A bid is being launched to stop wild animals from performing in circuses.
The proposal will be debated by MSPs in the next few weeks
Green MSP Mark Ruskell said the tradition of creatures such as lions and elephants being used in travelling circuses was a "medieval practice".
He has proposed an amendment to the Animal Health and Welfare Bill which is going through the Scottish Parliament and is hopeful that MSPs will back it.
The news comes after Animal Welfare Minister Ben Bradshaw announced plans for such a move south of the border.
The amendment is expected to be debated by MSPs on the environment and rural development committee in the next few weeks.
Mr Ruskell, the Greens' environment spokesman and the committee's deputy convener, said it was time for Scotland to follow England's lead.
The MSP for Mid Scotland and Fife said: "It is impossible to give wild animals that evolved on the plains of Africa acceptable welfare conditions under cramped circus conditions.
"The training and performing of wild animals in circuses is a medieval practice that is thankfully going to be banned in England and Wales."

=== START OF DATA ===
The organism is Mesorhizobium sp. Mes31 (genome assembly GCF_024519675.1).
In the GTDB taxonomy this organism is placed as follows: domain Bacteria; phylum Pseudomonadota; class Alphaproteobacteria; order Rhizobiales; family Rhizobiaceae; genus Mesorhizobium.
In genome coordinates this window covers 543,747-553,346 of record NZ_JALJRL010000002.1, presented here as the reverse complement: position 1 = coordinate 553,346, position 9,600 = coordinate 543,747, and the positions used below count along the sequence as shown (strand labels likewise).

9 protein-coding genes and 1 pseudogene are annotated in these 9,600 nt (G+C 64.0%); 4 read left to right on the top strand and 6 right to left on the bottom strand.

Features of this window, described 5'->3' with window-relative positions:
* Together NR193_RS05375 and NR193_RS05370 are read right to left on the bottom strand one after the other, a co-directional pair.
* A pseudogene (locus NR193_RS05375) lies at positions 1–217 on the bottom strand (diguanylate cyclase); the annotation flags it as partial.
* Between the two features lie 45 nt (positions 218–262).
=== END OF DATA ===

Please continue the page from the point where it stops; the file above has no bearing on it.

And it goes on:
An opinion poll carried out last year showed that 80% of the public was against wild animals being used in circus shows.
Mr Ruskell added: "There is a case for domestic animals to continue to play a role in circuses with suitable regulation, but over 80% of people want to see wild animals banned and this bill is the right opportunity to deliver that."
The bill already contains measures which will outlaw the docking of dogs' tails and ban the filming of animal fighting.
It also proposes to give ministers increased slaughter powers in the event of an animal disease outbreak.
MSPs have unanimously endorsed the general principles of the bill and will begin considering various amendments to it this week.
On Wednesday, Mr Bradshaw announced plans to ban certain wild animals from performing in travelling circuses as part of the separate Animal Welfare Bill which is going through Westminster.